Punch, cut and bend
Image caption: Pivatic’s CEO, Jan Tapanainen, outlines the company’s latest projects, strategic initiatives and new investments to ISMR at Blechexpo/Schweisstec.
Pivatic Oy designs, manufactures and markets punching, cutting and bending machines, as well as lines, for the sheet metal manufacturing industry. Its solutions are tailored to customer requirements and designed for productivity and sustainability. A member of The Ursviken Group, its production facilities and headquarters are at Hyvinkää, Finland. It also has a wide global sales and partner network of more than 30 representatives.
Pivatic’s punching roots go back to 1975 when it was established as Toolsystem Ky producing quick-change tooling systems for sheet metal presses. In 2015, it celebrated its 40th anniversary with over 450 production lines delivered globally and a strong sales and partner network established in over 27 countries. Today, it offers complete automated solutions with a wider selection of technologies and can integrate storage systems (Remmert), panel benders (RAS) or rollforming equipment (Samesor) and coil-fed lasers (Eagle) into its lines to increase flexibility for small batch or kit production.
ISMR met Pivatic’s CEO, Jan Tapanainen, at this November’s Blechexpo/Schweisstec exhibition in Stuttgart. He outlined some of the company’s latest new projects, strategic initiatives and investments to ISMR, along with his thoughts on global markets, trends, challenges and opportunities.
ISMR: Which investments have you made over the past two-three years (machine tools, factory, staff etc.)?
JT: We have been investing in more staff, especially in our software engineering department. We are now ready to expand our factory in Hyvinkää, Finland, and double the assembly hall area. Our current production and office space is 4600 square metres. We have also been continuously increasing our R&D activities and aim to have some new developments ready to launch at the EuroBLECH exhibition in Hanover next year.
We also continue to develop partnerships with other manufacturers on our production lines. For example, we have been working with Polish laser manufacturer, Eagle, on a new coil laser cutting line for a customer in Finland and Sweden. This large project incorporates a new rapid 2D laser built especially for coil processing as well as automatic and reliable sorting. Material utilisation is much better, with very little scrap and waste. We are planning to bring it to the EuroBLECH exhibition in Hanover next year.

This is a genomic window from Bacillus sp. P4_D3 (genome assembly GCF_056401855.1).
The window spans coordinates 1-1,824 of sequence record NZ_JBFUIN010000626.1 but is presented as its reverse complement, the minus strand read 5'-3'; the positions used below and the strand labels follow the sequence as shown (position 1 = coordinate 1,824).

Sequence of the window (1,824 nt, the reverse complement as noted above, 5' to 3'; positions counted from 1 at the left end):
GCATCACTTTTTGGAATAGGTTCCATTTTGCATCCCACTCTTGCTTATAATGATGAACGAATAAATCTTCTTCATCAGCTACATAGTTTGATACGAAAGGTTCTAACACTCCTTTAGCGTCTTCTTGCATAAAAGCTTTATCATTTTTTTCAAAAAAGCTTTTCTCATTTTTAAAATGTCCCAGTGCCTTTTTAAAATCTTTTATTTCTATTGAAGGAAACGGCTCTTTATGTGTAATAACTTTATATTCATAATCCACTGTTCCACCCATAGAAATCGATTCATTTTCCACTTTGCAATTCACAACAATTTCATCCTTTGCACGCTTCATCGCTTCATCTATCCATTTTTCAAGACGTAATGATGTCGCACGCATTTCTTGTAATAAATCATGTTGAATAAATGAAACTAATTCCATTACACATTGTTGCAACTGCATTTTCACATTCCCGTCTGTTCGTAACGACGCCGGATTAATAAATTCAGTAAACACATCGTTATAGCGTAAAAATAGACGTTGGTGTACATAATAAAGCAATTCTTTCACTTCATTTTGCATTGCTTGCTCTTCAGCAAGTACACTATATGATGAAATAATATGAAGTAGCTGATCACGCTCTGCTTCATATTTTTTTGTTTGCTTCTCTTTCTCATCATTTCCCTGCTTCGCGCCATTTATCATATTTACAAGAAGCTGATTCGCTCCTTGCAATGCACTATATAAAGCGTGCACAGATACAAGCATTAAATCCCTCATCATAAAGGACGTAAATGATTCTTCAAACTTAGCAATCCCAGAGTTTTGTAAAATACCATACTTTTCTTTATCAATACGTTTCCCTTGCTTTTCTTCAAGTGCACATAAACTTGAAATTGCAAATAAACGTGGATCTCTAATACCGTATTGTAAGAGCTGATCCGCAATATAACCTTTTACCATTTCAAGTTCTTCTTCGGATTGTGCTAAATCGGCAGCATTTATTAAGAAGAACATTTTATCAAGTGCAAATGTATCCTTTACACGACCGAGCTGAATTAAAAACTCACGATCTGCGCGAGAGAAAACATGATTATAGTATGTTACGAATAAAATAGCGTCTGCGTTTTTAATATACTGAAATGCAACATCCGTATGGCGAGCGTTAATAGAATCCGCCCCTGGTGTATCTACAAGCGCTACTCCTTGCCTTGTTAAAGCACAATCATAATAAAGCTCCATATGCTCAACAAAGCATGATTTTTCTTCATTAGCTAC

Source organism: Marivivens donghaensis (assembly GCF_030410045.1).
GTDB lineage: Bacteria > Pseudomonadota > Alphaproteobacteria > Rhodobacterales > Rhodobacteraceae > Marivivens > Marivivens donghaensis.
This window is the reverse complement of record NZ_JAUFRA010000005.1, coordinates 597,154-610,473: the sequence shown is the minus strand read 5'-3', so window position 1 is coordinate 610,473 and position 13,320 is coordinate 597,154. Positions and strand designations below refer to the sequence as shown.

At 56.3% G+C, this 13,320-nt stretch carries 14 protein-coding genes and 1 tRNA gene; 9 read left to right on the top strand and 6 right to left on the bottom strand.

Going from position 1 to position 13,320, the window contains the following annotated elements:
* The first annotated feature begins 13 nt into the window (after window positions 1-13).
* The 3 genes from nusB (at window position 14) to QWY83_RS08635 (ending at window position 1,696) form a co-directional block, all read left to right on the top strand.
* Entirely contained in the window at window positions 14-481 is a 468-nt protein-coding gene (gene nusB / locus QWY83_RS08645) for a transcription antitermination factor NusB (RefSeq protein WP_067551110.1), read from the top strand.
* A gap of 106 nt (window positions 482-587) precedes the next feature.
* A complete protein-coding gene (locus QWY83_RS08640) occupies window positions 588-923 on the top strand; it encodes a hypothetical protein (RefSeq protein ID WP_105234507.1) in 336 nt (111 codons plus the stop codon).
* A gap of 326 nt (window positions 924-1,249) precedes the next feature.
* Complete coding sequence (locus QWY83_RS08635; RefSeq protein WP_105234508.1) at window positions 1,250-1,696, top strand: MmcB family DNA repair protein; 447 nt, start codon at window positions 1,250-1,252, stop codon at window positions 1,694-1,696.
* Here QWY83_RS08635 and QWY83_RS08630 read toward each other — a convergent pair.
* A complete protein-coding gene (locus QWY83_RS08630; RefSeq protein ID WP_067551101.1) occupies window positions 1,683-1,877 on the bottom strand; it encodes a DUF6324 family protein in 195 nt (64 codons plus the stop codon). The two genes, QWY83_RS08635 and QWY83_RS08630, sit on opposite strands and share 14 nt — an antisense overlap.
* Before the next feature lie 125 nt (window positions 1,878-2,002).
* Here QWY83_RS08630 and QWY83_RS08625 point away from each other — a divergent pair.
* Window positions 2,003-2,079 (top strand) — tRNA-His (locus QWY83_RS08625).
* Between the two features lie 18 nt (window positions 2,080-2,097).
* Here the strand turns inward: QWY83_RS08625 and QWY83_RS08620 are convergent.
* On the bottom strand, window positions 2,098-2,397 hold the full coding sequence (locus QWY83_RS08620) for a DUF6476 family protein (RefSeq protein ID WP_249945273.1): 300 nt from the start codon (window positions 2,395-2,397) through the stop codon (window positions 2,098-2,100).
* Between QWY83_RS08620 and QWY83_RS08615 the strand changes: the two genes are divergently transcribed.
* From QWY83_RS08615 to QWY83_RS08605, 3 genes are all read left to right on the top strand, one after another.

Our other R&D projects are focused on software and dynamic nesting; coil straightening and a fully servo electric bending machine. These are important projects for the future. We always try to find out what customers need when we start discussions or invest in R&D. We have an engineering mindset aimed at finding customised solutions to challenges; very seldom do we say ‘no’.
ISMR: What are your views on the current global business climate/markets for sheet metal professionals? How do you view 2024?
JT: Three years ago, when COVID-19 started, the sheet metal industry had a tough time. Mid-sized companies like ours were unable to travel and meet customers. Luckily, our existing customers placed repeating orders with us. The sheet metal industry then faced spiralling material and component cost increases last year, and long delivery times for some customers due to supply chain disruptions (especially for parts containing electronics and semi-conductors). This year and last year, interest rates have shot up which have negatively affected capital investments.
This year, consumption in Europe has been slowly stabilising. Some of our customers, who were running high volumes, were not investing up until the Summer and were delaying, cancelling or postponing projects. Despite this, we kept on bringing out new line innovations and better value solutions.
I am pleased to report that, over the last two months, the situation has changed and a lot of ‘on-hold’ projects have now been reactivated with decisions expected at the end of the year. This is partly because our long lead times (10-14 months) mean that customers need to make decisions now for operations in 2025 which industry generally thinks to be much better. This puts us on a different cycle than most companies and stand-alone machine builders here at the exhibition.
Our order backlog is strong for next year. If things go as I expect by the end of the year, then 2024 should be a better year for us.
ISMR: Please outline your strategic and technical focus for the company.
JT: Our main customer areas are in North America and Europe. We have installed several lines in China, South Korea and India. We have a sister company in the United States (our main market) and a branch office in Germany (DACH is our second biggest market) and Scandinavia.
To read the rest of this article in the November 2023 issue of ISMR, please see https://joom.ag/ztnd/p24